Released in September, the album by German metal band Powerwolf Call of the wild packs as many stories with mythical characters borrowed from fiction and wins with epic airs. So it’s no surprise to hear guitarist and songwriter Matthew Greywolf call it a âvisual albumâ.
Steeped in their now iconic heavy metal style, Powerwolf goes louder and louder through 11 tracks, singing about beasts, werewolves and even rats. They took their message a step further with merchandising. A limited edition Call of the wild came with a resin wolf bust, bearing the Latin phrase “Lupus Vobiscum”, which translates to “wolf with you”.
The idea of ââa two-kilogram bust – which is now out of print – packed with a fan album isn’t far-fetched for Greywolf. âAt first it’s always like a weird idea. It was like, ‘Whatever it takes, I want to have it,’ âhe laughs. It took them two years to bring the idea to fruition, right after the release of their previous album. The sacrament of sin . Greywolf adds: “I still have the first prototype here, which looked ridiculous.”
He compares these kinds of âextra projectsâ to the group that nurtures his inner children. âIt’s like being a kid who could develop their own action figure. It’s like a dream come true, âhe adds. While it might sound indulgent, it certainly keeps their fans in mind, while not straying too far from the group’s fantasy world.
In an interview with Rolling Stone India, Greywolf discusses making Call of the wild, their bonus album Miss a Cantorem [featuring guests from bands such as Soilwork, Trivium, Arch Enemy, Amon Amarth and more] and make accessible heavy music. Extracts:
Rolling Stone India: How does it feel to make an album in this context of a pandemic? How did this affect the processes and even the outcome?
Matthew Greywolf: Well, artistically, I would say that the pandemic had no influence on the album. We simply refused to let the pandemic influence what we do creatively, because for us the world of Powerwolf is this creative world, like an escape from real life.
I would say we were pretty successful in leaving out the circumstances of the outside world in the process of writing and arranging the album. As you can imagine, when it comes to studio production, things were a little different and logistically, and there had been challenges.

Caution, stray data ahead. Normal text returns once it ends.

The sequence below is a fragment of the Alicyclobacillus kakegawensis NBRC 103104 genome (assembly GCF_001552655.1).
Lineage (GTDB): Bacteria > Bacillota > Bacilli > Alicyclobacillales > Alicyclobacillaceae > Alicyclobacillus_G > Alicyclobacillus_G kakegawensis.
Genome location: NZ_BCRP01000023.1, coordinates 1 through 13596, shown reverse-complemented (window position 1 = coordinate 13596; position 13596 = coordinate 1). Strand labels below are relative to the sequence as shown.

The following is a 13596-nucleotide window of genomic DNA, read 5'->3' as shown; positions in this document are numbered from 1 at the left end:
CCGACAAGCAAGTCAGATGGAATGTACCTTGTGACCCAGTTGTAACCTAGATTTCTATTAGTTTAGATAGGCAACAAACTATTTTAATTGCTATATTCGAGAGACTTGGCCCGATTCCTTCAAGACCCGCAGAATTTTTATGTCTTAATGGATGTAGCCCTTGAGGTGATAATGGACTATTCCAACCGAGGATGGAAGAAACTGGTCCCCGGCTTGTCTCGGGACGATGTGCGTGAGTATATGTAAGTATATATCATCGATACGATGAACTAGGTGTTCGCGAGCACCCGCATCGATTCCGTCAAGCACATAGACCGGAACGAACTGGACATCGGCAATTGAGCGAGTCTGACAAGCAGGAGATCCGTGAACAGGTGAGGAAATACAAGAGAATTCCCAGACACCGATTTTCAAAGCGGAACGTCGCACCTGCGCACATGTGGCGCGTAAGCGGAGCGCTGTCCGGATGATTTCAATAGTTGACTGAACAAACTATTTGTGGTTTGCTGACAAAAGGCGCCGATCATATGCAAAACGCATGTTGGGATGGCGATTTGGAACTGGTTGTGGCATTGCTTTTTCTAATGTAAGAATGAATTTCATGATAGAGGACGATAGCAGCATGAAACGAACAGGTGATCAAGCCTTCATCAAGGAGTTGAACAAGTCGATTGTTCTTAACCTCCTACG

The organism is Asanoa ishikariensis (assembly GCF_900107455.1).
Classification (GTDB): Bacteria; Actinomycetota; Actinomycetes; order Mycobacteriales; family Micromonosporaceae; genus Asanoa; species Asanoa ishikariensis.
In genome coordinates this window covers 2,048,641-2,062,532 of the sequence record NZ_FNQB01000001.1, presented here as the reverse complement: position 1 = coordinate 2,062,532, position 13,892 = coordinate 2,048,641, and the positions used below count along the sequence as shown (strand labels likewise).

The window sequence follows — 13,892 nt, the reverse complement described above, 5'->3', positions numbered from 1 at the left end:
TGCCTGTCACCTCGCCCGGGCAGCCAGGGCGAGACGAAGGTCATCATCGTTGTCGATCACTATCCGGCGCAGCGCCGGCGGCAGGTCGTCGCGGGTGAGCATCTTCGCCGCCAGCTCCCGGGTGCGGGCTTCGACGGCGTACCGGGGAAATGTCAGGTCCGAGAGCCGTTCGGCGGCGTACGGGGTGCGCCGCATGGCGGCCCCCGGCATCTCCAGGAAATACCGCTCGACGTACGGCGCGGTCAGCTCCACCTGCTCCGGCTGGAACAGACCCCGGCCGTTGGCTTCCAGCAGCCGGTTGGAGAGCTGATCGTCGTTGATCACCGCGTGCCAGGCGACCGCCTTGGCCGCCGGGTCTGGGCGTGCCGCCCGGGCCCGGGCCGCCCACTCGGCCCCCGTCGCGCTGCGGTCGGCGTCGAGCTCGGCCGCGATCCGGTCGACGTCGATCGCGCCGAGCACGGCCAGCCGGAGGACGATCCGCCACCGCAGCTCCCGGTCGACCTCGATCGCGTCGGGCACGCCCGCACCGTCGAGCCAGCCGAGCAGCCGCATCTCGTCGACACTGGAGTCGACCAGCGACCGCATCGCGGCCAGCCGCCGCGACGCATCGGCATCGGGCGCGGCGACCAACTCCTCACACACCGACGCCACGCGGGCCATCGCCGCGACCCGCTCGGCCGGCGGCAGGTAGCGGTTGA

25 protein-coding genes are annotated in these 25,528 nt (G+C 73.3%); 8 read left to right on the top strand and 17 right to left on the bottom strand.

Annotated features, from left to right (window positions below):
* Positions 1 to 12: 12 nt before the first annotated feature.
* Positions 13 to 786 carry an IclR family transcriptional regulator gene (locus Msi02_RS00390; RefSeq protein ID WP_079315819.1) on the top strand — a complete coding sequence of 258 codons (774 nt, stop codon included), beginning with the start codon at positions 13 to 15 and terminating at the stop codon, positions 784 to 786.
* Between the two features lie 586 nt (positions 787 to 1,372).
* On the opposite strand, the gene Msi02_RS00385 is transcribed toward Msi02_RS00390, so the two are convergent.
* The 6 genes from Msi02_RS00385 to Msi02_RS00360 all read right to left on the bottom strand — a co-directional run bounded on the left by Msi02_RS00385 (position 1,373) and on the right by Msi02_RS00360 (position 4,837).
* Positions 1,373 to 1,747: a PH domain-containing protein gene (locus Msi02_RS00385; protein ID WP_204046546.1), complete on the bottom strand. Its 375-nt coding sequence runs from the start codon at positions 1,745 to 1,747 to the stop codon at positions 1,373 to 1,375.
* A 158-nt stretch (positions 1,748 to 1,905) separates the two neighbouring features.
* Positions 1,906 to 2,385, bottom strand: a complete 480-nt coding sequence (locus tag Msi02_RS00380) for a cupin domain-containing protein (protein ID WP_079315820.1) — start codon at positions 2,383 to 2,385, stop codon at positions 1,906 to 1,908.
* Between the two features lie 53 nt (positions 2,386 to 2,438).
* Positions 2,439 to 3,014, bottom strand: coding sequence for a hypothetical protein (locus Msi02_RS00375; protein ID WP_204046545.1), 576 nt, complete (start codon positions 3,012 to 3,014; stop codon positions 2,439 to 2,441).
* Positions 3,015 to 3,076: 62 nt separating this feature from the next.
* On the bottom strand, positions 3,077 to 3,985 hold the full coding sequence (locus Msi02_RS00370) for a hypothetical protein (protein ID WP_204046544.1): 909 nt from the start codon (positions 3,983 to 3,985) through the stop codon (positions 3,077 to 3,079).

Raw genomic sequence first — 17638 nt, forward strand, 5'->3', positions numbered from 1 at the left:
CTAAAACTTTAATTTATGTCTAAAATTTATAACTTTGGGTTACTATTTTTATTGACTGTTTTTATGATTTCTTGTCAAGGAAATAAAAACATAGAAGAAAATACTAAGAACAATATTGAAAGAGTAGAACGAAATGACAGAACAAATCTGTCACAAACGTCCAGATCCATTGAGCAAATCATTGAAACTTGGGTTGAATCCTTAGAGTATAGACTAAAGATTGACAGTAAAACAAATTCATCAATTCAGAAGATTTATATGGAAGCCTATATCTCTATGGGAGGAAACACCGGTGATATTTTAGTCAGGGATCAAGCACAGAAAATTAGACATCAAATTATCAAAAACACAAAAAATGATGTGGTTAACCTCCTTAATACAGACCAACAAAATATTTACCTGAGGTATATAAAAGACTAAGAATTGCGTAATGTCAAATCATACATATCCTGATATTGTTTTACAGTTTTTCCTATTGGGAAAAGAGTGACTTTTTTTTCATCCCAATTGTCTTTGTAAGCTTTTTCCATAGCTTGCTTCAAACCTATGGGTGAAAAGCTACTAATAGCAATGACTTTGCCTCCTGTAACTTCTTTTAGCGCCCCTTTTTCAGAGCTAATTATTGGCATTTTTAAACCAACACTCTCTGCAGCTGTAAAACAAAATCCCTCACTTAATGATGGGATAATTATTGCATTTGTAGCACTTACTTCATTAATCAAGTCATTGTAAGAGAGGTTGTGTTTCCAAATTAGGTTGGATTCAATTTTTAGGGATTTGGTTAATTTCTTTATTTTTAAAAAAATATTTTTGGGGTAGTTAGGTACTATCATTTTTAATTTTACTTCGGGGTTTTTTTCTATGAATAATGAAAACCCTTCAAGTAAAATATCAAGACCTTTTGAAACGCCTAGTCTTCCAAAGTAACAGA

We recorded the main parts of the album in the Netherlands, and therefore we had to leave Germany to go to the Netherlands. In fact, two days before the check-in started, we still weren’t sure whether we could travel or not. The borders could be closed. And so it was kind of an adventure. We just had the attitude, ‘Let’s go.’
Work with Jens [Bogren, producer], was he traveling with you?
He was working remotely in the background. We recorded in the Netherlandsâ¦ originally we wanted to work with Jens in Sweden, but it soon became clear that traveling to Sweden would be next to impossible. So we moved to Holland and worked with Joost van den Broek, who is also responsible for the orchestrations and those kinds of parts on the album. We had Jens at a distance and he came over for the mix he did in Sweden. We had been connected via Zoom. I was a little skeptical at first but you get used to it pretty quickly.
There is so much on this record. Can you tell me how much you end up holding back if you do this at all? How not to overdo it when you are Powerwolf and you always build these grandiose songs?
I see what you mean. Indeed, this is one of the main challenges when it comes to mixing the album, balancing the ingredients. In the mix, we skipped a lot of thingsâ¦ sometimes we had to fine-tune the orchestration, just to not overload the song, so to speak. This album is very dense in detail, it was a very difficult process deciding what to leave out and how things would be balanced. I think we’ve found a really good way to balance them.
We’re basically a metal band, and it’s the song that counts. Orchestration is like the flavor in the soup, but it is not the soup itself. Jens is actually one of the best when it comes to things like this. It was quite pleasant.
Is it harder to roll back certain elements as you make more music?